Are You a Local? Quiz
Take Steamboat Living’s simple quiz to help determine whether you’re a cheechako or a sourdough when it comes to your tenure in Steamboat.
1. White out is used to:
A. turn legs into jelly
B. correct mistakes on a term paper
C. warm up your legs on the first run
D. A and C
2. Three current postal clerks’ names are:
A. Don, Tom and Ron
B. Fred, Hank and Harriet
C. Julie, John and Norbert
3. Locals used to gather atop Thunderhead in the early morning for:
A. advice from Billy Kidd
B. free coffee/mimosas
C. rope drop
4. I try this ski parking sequence, in order:
A. tiny lot below Knoll Lot, Ski Time Square, Knoll Lot, Meadows Lot
B. Meadows Lot, Knoll Lot, Ski Time Square
C. rodeo grounds, City Market, Wildhorse Meadows
5. Drink out of the Lithium Spring and you may get:
A. the trots
B. a euphoric feeling
C. a ticket
D. algae in your teeth
6. The original name of the Yampa River was:
A. Bear River
B. Steamboat River
C. Anything Town USA River
D. Billy Kidd Brook
7. The original hospital in town now is:
A. a medical marijuana dispensary
B. Old Town Pub
C. Old Town Hot Springs
D. a tattoo parlor
8. The following people attended Perry-Mansfield:
A. Dustin Hoffman, Julie Harris and Lee Remick
B. Justin Bieber and Justin Timberlake
C. Marilyn Monroe
9. Touch the Buddy Werner statue atop Mount Werner and you’ll get:
B. good luck
C. cold fingers
10. The following Broadway musical resulted from Agnes de Mille square dancing in a schoolhouse in Hayden:
C. “West Side Story”
11. The word “Yampa” comes from:
A. a flowering, edible root that grows along the river
B. the founder of town, Herbert B. Yampa
C. an Indian greeting
12. The real name of today’s Lighted Man is:
A. Tom Hanks
B. Jon Banks
C. Claudius Banks
13. The name of our local mountain range is:A. Park
D. Never Summer
14. These bands played at the Inferno:
A. Dave Matthews, Clarence Gatemouth Brown and Sonia Dada
B. Lynyrd Skynyrd, Taj Mahal and the Suburbs
C. Grateful Dead, Jethro Tull and Charlie Daniels
15. The original name of Steamboat Ski Area was:
A. Billy Kiddville
B. Storm Mountain
C. Grouse Creek
D. Wally World
16. The old Routt County license plates started with:
17. Lincoln Avenue is so wide because:
A. it was designed to fit Hummers and Lincoln Navigators
B. it was used to drive cattle to stockyards
C. high school tuba players needed more room at Winter Carnival
18. The train depot once was one of the largest:
A. cattle shipping centers in the West
B. facilities to host Cabaret
C. coal-transfer stations in Colorado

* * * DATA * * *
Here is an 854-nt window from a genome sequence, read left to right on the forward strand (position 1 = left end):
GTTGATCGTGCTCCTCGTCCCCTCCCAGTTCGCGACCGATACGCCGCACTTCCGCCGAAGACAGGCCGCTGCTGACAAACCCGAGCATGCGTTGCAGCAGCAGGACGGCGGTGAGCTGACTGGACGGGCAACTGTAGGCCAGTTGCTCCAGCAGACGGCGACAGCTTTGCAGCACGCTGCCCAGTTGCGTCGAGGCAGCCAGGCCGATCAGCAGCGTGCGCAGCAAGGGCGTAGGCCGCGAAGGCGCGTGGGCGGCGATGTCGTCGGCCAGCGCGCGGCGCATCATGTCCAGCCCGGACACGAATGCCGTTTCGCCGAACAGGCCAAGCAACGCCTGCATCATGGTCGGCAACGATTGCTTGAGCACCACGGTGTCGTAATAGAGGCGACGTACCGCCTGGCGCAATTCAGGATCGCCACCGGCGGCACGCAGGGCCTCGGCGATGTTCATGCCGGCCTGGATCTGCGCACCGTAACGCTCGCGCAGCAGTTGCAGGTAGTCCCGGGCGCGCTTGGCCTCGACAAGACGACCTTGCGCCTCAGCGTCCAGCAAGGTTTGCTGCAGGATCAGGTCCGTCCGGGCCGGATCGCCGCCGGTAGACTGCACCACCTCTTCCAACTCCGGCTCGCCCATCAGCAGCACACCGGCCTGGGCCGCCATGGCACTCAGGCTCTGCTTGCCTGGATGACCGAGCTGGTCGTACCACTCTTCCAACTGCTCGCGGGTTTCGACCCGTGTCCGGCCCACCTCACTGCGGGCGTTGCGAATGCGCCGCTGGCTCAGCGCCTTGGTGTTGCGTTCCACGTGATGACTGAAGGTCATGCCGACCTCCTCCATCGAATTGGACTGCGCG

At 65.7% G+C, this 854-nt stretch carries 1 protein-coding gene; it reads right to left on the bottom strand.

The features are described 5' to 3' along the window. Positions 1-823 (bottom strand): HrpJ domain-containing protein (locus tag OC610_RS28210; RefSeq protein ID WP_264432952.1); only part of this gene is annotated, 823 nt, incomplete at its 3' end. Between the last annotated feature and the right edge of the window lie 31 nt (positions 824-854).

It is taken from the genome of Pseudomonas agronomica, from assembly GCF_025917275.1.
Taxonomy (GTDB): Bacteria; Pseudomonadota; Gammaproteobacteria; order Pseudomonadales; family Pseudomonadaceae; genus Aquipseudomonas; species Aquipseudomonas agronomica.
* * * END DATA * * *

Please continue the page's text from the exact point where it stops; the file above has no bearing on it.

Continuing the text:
How did you score?
5 points for each correct answer (90 total)
80 to 90: veritable John Crawford
70 to 79: Billy Kidd
60 to 69: five-year ski bum
50 to 59: came for the winter, stayed for the summer
Below 50: just visiting
Richard Tremaine likes to get his hands dirty.
In the literal sense, that defines much of his free time, whether it’s spent at his Steamboat Springs home or his North Routt cabin.
A tour around his house showcases what this means. He points to projects left and right, explaining the details of the garden he and his wife, Judy, maintain. He’s in charge of the potatoes and the garlic, but the fenced-off plot overflows with strawberries and other produce. A small greenhouse bristles with flowers and, a true test of any mountain-town gardener, tomatoes.
“That’s an ongoing learning experience,” he says. “We had a garden back in Virginia, and that was easy.”
There’s a large playhouse in back that he built for the grandchildren, but that pales in comparison to the North Routt cabin, which he and his wife also built themselves.
It wasn’t easy, he confesses, but for him, there was no other way.
Richard, 64, doesn’t mind getting dirty at his day job as a local attorney, either, taking on the cases of concerned citizens. Moving in 1988 from the high-speed legal world of Washington, D.C., to the slower-paced world of Steamboat Springs took some adjustment. His first case was helping a group of citizens oppose a proposed Walmart.
“One of the first things I did was sue the city and the city council,” he says, laughing as he recalls how sheriff’s deputies were sent to serve the council members and the grief that move still can bring upon him from those same council members, many of them now longtime friends.
Richard, who has one son in town, eventually served on the Steamboat Springs City Council in 1993, helping craft the community plan.
He’s fought similar fights throughout the years, his tactics changing as he learned the community. He’s served with the Community Agriculture Alliance and Yampa Valley Land Trust.
One of his most recent cases proves that not everything has changed, that he still likes to get his hands dirty: He took on the ultimately successful case to keep hunting restrictions in place for sandhill cranes.